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LIVE MARKETS-Revolving doors: CEO exodus at British companies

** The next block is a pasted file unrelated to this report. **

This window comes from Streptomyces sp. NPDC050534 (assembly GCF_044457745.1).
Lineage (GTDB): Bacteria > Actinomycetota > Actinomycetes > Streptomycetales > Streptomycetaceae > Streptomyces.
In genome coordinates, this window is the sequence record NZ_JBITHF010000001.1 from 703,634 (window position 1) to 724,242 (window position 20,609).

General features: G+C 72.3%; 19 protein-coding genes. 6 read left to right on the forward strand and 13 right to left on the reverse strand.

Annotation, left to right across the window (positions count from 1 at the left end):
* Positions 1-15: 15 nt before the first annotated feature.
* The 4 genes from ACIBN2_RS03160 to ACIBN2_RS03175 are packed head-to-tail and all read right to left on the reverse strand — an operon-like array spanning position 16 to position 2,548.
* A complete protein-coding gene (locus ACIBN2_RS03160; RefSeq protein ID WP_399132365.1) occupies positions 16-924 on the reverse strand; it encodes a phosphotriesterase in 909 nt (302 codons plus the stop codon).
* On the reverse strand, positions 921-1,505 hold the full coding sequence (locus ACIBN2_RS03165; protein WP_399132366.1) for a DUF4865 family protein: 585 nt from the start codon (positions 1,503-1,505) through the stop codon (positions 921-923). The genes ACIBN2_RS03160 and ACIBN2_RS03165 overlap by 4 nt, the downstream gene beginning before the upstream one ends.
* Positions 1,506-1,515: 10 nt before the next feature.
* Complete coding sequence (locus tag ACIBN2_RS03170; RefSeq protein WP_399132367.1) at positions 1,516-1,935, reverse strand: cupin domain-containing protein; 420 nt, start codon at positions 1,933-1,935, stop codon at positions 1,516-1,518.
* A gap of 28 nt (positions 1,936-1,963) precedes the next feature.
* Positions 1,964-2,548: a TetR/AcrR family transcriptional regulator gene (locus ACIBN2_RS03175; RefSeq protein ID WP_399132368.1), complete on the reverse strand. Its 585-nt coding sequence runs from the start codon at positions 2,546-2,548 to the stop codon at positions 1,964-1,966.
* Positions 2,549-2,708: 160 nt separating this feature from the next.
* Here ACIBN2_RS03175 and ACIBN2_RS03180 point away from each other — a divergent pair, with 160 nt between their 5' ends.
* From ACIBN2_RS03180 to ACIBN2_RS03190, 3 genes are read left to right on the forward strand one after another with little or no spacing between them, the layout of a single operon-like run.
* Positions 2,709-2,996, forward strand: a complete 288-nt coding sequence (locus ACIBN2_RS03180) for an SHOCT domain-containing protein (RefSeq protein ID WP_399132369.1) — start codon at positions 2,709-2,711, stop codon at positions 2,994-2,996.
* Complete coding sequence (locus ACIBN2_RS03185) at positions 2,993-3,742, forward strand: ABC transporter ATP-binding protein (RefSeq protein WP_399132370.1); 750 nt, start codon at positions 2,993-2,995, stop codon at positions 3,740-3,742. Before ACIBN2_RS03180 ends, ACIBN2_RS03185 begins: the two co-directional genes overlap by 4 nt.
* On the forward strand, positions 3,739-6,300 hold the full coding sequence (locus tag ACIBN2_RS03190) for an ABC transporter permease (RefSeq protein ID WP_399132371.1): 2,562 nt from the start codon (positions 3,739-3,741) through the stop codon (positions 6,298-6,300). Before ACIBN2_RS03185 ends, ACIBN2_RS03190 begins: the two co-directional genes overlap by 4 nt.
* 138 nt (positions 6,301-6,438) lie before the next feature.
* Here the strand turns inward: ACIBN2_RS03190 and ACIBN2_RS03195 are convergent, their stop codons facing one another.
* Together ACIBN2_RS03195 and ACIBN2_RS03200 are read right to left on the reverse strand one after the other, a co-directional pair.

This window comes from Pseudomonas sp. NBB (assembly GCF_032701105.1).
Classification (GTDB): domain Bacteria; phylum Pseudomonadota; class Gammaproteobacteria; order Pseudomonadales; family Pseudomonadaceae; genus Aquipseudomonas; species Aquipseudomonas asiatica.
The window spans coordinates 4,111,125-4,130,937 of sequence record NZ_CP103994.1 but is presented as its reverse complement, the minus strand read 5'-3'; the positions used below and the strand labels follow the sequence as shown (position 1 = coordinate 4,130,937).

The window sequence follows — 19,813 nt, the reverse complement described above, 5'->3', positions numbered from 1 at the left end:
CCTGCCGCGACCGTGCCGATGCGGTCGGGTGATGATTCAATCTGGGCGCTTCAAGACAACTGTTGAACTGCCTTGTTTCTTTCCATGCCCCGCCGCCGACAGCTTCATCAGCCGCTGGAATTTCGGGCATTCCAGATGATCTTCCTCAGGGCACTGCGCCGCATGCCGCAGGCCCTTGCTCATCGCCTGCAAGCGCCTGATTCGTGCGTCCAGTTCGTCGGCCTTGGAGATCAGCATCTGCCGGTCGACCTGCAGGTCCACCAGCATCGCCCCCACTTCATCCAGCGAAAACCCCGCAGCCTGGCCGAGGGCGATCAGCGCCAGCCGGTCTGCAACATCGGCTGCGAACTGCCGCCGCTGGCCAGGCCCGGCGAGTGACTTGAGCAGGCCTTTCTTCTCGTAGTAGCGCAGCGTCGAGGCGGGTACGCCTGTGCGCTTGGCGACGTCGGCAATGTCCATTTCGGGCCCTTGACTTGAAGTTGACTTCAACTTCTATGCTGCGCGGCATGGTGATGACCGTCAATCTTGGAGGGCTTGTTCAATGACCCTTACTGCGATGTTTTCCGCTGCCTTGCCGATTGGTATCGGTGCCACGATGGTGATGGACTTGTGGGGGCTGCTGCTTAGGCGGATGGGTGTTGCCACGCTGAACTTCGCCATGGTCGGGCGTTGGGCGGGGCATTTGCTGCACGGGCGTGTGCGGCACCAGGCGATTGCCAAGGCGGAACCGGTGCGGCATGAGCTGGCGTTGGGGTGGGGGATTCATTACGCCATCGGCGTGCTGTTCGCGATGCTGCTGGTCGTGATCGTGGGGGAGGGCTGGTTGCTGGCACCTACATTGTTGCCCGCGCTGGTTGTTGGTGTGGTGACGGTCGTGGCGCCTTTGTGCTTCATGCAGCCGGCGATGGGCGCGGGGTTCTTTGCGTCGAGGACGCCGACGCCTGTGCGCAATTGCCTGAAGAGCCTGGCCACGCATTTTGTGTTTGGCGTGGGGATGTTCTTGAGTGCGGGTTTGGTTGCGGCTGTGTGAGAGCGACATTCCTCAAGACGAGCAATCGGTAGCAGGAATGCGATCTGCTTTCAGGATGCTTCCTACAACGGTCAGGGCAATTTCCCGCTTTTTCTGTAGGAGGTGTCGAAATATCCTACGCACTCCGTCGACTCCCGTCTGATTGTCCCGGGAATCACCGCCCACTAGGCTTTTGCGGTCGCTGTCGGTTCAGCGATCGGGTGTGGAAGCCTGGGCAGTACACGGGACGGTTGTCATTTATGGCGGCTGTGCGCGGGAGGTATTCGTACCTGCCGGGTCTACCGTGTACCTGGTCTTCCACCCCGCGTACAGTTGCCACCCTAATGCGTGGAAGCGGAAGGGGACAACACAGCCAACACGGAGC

* European shares edge lower; FTSE down 1.1% at Aug. 15 low * Eurozone stocks rebound as U.S. tariffs not as bad as feared * Airbus gains 4.5%; luxury, drink stocks also up on tariff relief * U.S. to slap 10% tariffs on aircraft, 25% on other goods * Eyes on U.S. ISM services report at 1400 GMT * Frankfurt closed today for public holiday * Futures point to Wall Street bouncing back at the open Welcome to the home for real-time coverage of European equity markets brought to you by Reuters stocks reporters and anchored today by Danilo Masoni. Reach him on Messenger to share your thoughts on market moves: rm://danilo.masoni.thomsonreuters.com@reuters.net REVOLVING DOORS: CEO EXODUS AT BRITISH COMPANIES (1301 GMT) The FTSE 100 CEO exodus continues and with the latest scalps at Imperial Brands , Tesco and potentially BP the overall count rises to 18 for this year, one of the highest since the turn of the century. Other highs were in 2007 and 2013, when there were 17 exits, according to research by AJ Bell. "Companies are under pressure from shareholders, CEOs are under pressure from boards and boards are under pressure from activist shareholders," says Russ Mould, Investment Director at AJ Bell. "In some cases, you probably got some CEOs who are trying to time the cycle and preserve the legacy." Still, there are some companies in the UK that are run by the same CEO for more than 15 years: Hiscox, Next, Ocado, British Airways-owner IAG, among others. Is the ongoing exodus, a very UK thing? Not quite. U.S.-based companies announced 159 CEO changes in August, the highest monthly turnover on record, according to outplacement consultancy Challenger, Gray & Christmas. YTD exits were also at record highs, according to the data which tracks CEO changes at companies that have been in business for at least two years, with a minimum of ten employees. "After all, the previous peak in changes at the top came in 2008, just before the wheels fell off the global economy and stock market alike," Mould adds. (Thyagaraju Adinarayan) ***** IN CASE YOU NEEDED ANOTHER REASON TO AVOID EUROPEAN BANKS (1159 GMT) Given their total helplessness in recovering from the financial crisis and their abyssal performance in the last two years, most investors won't touch euro zone banks with a barge pool. But with some analysts such as Saxo's predicting the end of the U.S. equity outperformance, a 'European banks versus U.S. banks' play could appear somewhat tempting. So for those who feel EZ banks' rock bottom valuations and juicy dividend yields could lure them into buying the dip despite seemingly never-ending negative interest rates, here's another word of caution. "Profitability for European banks and asset managers will remain below that of US peers as the European Union's fragmented markets hamper cost-efficiency and restrict revenue sources", warns Moody's. The rating agency's analysts also point out how "profits at European banks have been eroded by cyclical factors such as lower interest rates, slower economic growth and large amounts of non-performing loans". Here's a self explanatory chart of how euro zone banks have fared in the last decade versus their U.S. peers. (Julien Ponthus) ***** EXCLUSIONS LIFT SPIRITS (1003 GMT) Analysts have been wading through the updated list of Europe-made goods the U.S. is set to slap tariffs onto starting from Oct. 18 and found out with surprise that some products such as cognac and champagne that initially featured among the possible tariff targets were not there. That has triggered visible relief across shares of spirits companies such as Remy Cointreau and Pernod Ricard as the scope of the new duties is smaller than initially expected. The 25% tariff itself is also less than feared and some companies may even transfer down to consumers the tariff costs. "The list... only includes single-malt Irish and Scotch whiskey, wine and liqueurs and cordials," say Citi analysts. "We had been assuming that cognac and all blended whiskies would be impacted, meaning the impact for EU spirits companies is much less negative than we originally expected," they add. Likewise, Jefferies analysts say there are surprised that cognac, champagne (wine non carbonated) and liqueurs from France have been omitted from the list. "Irish and Scotch Whiskies are included but specifically UK (ie N.Ireland) but not ROI," they add. On a more cautious note, Credit Suisse analysts note: "The USTR has the authority to further increase the tariffs (up to 100%) or change the products affected". Anyhow, here's a snapshot taken from the USTR (United States Trade Representative) list and below a link to the full list. https://ustr.gov/sites/default/files/enforcement/301Investigations/EU_Large_Civil_Aircraft_Final_Product_List.pdf In more detail, here's a breakdown on what's the expected impact by company. * Pernod Ricard: Citi sees only 1% of group sales at risk with Glenlivet (only 5% of US sales) facing the 25% tariff. Jefferies says omission of cognac (c4%) and champagne (c.4%) and likely omission (per our read) of Jameson (c.28%) leaves only single-malt scotch. * Remy Cointreau: Citi sees only 1% of group sales at risk with its Bruichladdich whiskey brand subject to tariffs but crucially not its cognac portfolio. Jefferies says cognac (Remy Martin 73% of U.S.) and liqueurs from France (Cointreau 16%) are excluded. * Diageo: Citi sees only 1% of group sales at risk. They say Baileys is considered under liqueurs/cordials. * Campari : Jefferies says Grand Marnier not captured (French liqueur/cognac) but liqueurs from Italy captured. Assume bitters Aperol/Campari not captured. (Danilo Masoni) ***** YOUR DAILY SHOT OF MACRO GLOOM (0945 GMT) It was indicator galore in Europe this morning and yet another vulgar display of economic gloom. Most spectacular was the data which suggests the UK is sliding into recession with the IHS Markit/CIPS services Purchasing Managers' Index tumbling to a six-month low of 49.5. That's of course bad news for the FTSE which is the worst performer among its European peers. While the blame is of course put on Brexit, bleak indicators from the rest of Europe show the continent's woes run deep not withstanding and that the "peak bad macro news" some investors were waiting ain't just there yet. Euro zone producer prices fell indeed more than expected in August signalling weakening inflationary pressures in a slowing euro zone economy. That came after bad news from Germany (German services lose momentum, leaving private sector in contraction ) and France (French business growth slowed more than expected in Sept ). As Michael Browne, portfolio manager at Martin Currie told us yesterday: "Europe is in recession, there is no way around it", adding that "what it does mean is that earnings estimates are too high". Seems investors are rather blase about the current grimness with the STOXX 600 keeping a rather flatish stance but that could of course change this afternoon at 1400 GMT with the U.S. ISM non-manufacturing report. Take a glimpse at the the worse than expected data this morning: (Julien Ponthus and Joice Alves) ***** EUROPE STEADIES: U.S. TARIFFS NOT SO SCARY (0740 GMT) Selling pressure has clearly attenuated in Europe after worries over global growth caused a two-day rout that wiped off all gains made last months. It looks that the tariffs Washington will slap on a number of European goods starting from Europe-made Airbus planes are not as bad as some feared, while there also were some exemptions. Euro zone stocks are up 0.2%, while the broader STOXX 600 index is flat, weighed down by losses among UK stocks. The FTSE is down 0.4%. The Trump administration's 10% tariffs on Airbus planes and 25% duties on French wine, Scotch and Irish whiskies, and cheese from across Europe are set to take effect on Oct. 18. Commenting on sprits tariffs, Jefferies said: "Less penal than our worst case scenarios". Traders said that tariffs on Airbus also weren't as bad as feared. As a results shares in Remy Cointreau are shooting up 6.7% to the top of the STOXX, while among other drink firms Pernod is up 3.2%, Diageo up 1.5%, and Campari up 0.5%. Airbus shares are rallying 3.2% after falling 2% in the previous session. A solid update from H&M is sending shares in the world's second-biggest fashion retailer up 6.4%. The company reported its first quarterly rise in pretax profit in over two years and said efforts to meet rapid changes in its industry were on track. Here's your opening snapshot: (Danilo Masoni) ***** WHAT'S ON OUR RADAR: AIRBUS, TARIFFS, ISM SERVICES (0655 GMT) European shares are set stay at 1-month lows at the open after Washington said it would slapped tariffs on Airbus planes and a range of other European goods, with eyes also squarely focused on the U.S. ISM services report to assess whether an slump in factory activity that roiled markets this week is spilling over to other parts of the economy. EuroSTOXX 50 futures are down 0.2% but above the intraday lows hit in the previous session, indicating that selling pressure could ease after a two-day rout that wiped off all gains made by European stocks in September. CAC futures are slightly positive, up 0.1% and FTSE futures are 0.3% lower, while Frankfurt is closed for a holiday, likely reducing activity. The Trump administration's 10% tariffs on European-made Airbus and 25% duties on French wine, Scotch and Irish whiskies, and cheese from across Europe are set to take effect on Oct. 18. Investors are assessing the impact of these tariffs of companies' profitability but early indications suggest the duties are in line with expectations or in some cases even better, given some exemptions. One trader sees Airbus shares rising 2% at the open after heavy losses yesterday, saying the U.S. tariffs are not as bad as feared and noting that the new U.S. list spare some Airbus parts. Safran shares are also seen up, but Thales down, while among drink companies Campari shares could fall and Pernod Ricard rise. Traders also say luxury names could find support after the US spared luxury labels from its original list, even though continued tensions in Hong Kong are seen as a negative. One trader sees LVMH rising 2% at the open. In the UK a profit warning is set to hit Ted Baker hard, while Imperial Brands is also in focus after news that its CEO will step down. In earnings, H&M the world's second-biggest fashion retailer, reported its first quarterly rise in pretax profit in over two years and said efforts to meet rapid changes in its industry were on track. Its shares are seen rising 1%. Here's your full headlines roundup: U.S. widens trade war with tariffs on European planes, cheese, whisky to punish subsidies U.S. hits Scotch whisky, Italian cheese, French wine with 25% tariffs U.S. to hit EU with tariffs of 10% on aircraft, 25% on other goods -official Airbus plant in Alabama spared fallout from U.S. tariffs French group Thales targets higher profit margin of up to 12% Imperial Brands CEO Alison Cooper to step down Ted Baker warns on full-year; hit by weak demand, hefty discounting H&M posts first quarterly profit rise in over 2 years U.S. DOJ says Eni probe not closed for lack of evidence, could re-open AMS to publish results of its Osram takeover offer on Friday Alpiq alliance holds 89.94% of utility in contested going-private bid Sika aims to boost sales, operating margin as part of 2023 plan Atlantia seeking radical revision of Alitalia rescue plan-source MEDIA-Allianz chief Oliver Bate lambasts ECB over rates- FT (Danilo Masoni) ***** EUROPE SEEN FALLING FURTHER (0541 GMT) European shares are expected to fall further following a two-day rout on worries over the health of the U.S. economy that sent the STOXX 600 regional benchmark down 4%, wiping off all the gains it made in September. A WTO ruling opening the door for Washington to slap tariffs on European goods ranging from Airbus-made planes to wine, whiskies, and cheese exacerbated concerns over slowing global growth, and financial spreadbetters are calling for more losses at the open today. A key data point to watch today is the ISM services report out of the U.S. which will be closely watched to assess whether the unexpected malaise detected in the manufacturing sector is spreading to other areas of the economy. The Frankfurt Stock Exchange is closed today for the Day of German Unity public holiday, likely reducing activity. Here are you opening calls, courtesy of a London based trader: * FTSE -24 points at 7,098 * CAC -4 at 5,41 (Danilo Masoni) ***** (Reporting by Danilo Masoni, Joice Alves, Josephine Mason, Julien Ponthus and Thyagaraju Adinarayan)